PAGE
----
Even the model of installation crews has changed to increase efficiency—whereas hiring local labor resulted in endless training by the installer on a project-by-project basis, the installer now typically employs all crew members which provides the increased efficiency of a well-oiled machine.
Could the final nail in geosynthetic CQA’s coffin be the spark test or leak integrity surveys? Spark testing of conductive sheet offers the ability to find pinhole-sized leaks (or more obvious ones) that even the best CQA eye may miss. These are great technologies that are relatively cost-effective. And, they find leaks. If a leak is found by one of these methods, does it mean CQA was not doing their job? Do these technologies alone replace the need for CQA?
If the above summation makes you want to search the classifieds for a new career or slash the CQA budget of your next bid…don’t. CQA is not going away. Nor should it.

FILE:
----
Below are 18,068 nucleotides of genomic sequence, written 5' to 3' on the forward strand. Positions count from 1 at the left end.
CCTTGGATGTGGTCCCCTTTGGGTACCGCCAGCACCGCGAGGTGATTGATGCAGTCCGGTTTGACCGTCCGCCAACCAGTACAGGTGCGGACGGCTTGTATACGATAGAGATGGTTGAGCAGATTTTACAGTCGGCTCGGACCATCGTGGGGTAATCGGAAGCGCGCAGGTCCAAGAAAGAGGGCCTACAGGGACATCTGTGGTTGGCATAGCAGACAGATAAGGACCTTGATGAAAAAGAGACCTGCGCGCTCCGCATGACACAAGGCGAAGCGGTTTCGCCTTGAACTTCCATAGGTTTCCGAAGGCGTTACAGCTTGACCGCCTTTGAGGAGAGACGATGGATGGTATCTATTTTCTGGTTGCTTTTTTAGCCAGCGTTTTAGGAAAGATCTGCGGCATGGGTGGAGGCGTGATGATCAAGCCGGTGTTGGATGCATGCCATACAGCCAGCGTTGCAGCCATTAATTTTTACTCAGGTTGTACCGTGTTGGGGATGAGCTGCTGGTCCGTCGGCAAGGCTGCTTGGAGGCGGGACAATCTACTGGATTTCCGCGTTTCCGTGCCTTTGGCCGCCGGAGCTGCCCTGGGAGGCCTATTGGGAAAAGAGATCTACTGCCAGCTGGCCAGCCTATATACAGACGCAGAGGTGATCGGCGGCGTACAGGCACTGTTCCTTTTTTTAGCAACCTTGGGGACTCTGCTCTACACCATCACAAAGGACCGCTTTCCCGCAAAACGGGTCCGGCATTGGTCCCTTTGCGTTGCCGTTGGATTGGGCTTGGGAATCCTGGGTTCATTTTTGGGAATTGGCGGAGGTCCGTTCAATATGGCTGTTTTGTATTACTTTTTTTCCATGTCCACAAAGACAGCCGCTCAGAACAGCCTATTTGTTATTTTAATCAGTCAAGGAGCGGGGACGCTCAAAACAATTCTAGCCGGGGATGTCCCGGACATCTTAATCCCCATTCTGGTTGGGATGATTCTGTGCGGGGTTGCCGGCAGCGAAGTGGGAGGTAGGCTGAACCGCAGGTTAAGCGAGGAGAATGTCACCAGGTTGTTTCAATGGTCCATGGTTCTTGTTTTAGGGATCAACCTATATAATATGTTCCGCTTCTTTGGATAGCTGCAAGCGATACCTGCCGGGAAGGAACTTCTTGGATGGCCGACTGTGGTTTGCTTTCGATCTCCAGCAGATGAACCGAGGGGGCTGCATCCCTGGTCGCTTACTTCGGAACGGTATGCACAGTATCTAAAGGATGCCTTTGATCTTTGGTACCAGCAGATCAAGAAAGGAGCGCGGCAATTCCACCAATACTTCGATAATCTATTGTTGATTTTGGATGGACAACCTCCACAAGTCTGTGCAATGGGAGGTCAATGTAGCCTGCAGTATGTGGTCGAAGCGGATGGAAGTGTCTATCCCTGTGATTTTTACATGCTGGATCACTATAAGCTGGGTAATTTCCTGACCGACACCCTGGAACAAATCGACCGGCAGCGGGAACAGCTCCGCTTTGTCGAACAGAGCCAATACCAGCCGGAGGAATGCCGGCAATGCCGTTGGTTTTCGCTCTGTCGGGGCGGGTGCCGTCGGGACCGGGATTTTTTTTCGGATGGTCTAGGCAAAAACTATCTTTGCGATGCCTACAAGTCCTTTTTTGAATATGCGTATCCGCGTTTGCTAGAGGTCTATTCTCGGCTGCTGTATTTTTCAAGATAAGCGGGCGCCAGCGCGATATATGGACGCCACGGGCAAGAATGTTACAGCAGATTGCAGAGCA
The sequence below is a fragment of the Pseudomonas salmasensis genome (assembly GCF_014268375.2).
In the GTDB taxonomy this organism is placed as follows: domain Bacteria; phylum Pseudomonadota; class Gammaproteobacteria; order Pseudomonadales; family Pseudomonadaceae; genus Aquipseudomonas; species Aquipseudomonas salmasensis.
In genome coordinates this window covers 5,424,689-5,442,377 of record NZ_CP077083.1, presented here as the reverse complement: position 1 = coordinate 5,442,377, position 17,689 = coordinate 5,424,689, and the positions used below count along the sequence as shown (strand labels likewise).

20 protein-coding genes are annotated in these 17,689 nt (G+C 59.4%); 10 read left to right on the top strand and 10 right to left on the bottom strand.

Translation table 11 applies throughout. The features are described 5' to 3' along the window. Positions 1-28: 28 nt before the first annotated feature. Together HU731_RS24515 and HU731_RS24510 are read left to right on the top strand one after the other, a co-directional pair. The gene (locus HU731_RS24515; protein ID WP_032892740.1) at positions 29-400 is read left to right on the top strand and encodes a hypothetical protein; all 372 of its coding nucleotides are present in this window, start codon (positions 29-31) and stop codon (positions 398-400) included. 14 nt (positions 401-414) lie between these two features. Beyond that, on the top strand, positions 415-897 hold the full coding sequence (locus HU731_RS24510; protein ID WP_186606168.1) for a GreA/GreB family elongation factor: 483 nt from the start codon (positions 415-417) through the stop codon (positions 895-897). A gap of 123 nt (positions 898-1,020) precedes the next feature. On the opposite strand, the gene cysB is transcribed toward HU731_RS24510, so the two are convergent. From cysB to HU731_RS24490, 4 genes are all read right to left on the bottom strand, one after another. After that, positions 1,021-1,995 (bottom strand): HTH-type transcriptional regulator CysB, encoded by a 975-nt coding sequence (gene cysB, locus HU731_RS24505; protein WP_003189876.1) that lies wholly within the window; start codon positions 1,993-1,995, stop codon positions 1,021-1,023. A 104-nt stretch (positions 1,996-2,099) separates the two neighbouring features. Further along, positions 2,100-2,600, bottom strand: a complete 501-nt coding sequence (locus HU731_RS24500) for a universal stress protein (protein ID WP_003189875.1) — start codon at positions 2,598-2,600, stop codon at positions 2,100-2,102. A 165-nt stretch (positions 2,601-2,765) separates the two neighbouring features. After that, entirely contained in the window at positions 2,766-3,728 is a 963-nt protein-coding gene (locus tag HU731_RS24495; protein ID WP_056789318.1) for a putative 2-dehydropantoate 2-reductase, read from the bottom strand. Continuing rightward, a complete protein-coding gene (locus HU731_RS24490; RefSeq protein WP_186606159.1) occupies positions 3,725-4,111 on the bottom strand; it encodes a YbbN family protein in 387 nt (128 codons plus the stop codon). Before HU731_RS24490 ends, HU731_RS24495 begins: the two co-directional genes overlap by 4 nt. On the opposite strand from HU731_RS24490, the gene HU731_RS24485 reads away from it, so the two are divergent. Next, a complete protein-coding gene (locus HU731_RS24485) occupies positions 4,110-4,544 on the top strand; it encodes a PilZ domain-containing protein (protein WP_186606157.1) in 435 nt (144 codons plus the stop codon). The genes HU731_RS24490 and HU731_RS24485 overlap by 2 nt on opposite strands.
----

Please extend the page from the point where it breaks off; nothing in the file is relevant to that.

What happens to these awesome sheets of geomembrane if they are placed on subgrade that will damage the material itself? Are all sheets created perfect, or do blemishes and other defects exist—if so, who is going to catch them? What about stresses on the material that cause elongation and thinning, such as a rock or rut in the subgrade? Without a puncture, the leak integrity system will not catch them.
How many times have you seen someone who cannot run the tensiometer correctly, or at the wrong speed? What if there is no coupon cutter—can someone in the field quickly translate whether a hand-cut coupon 1.2 inches wide pulling a strength of 95 PPI passes a minimum 91 PPI specification? What happens to your project if a bunch of trial welds were mistakenly passed that ultimately fail in the laboratory?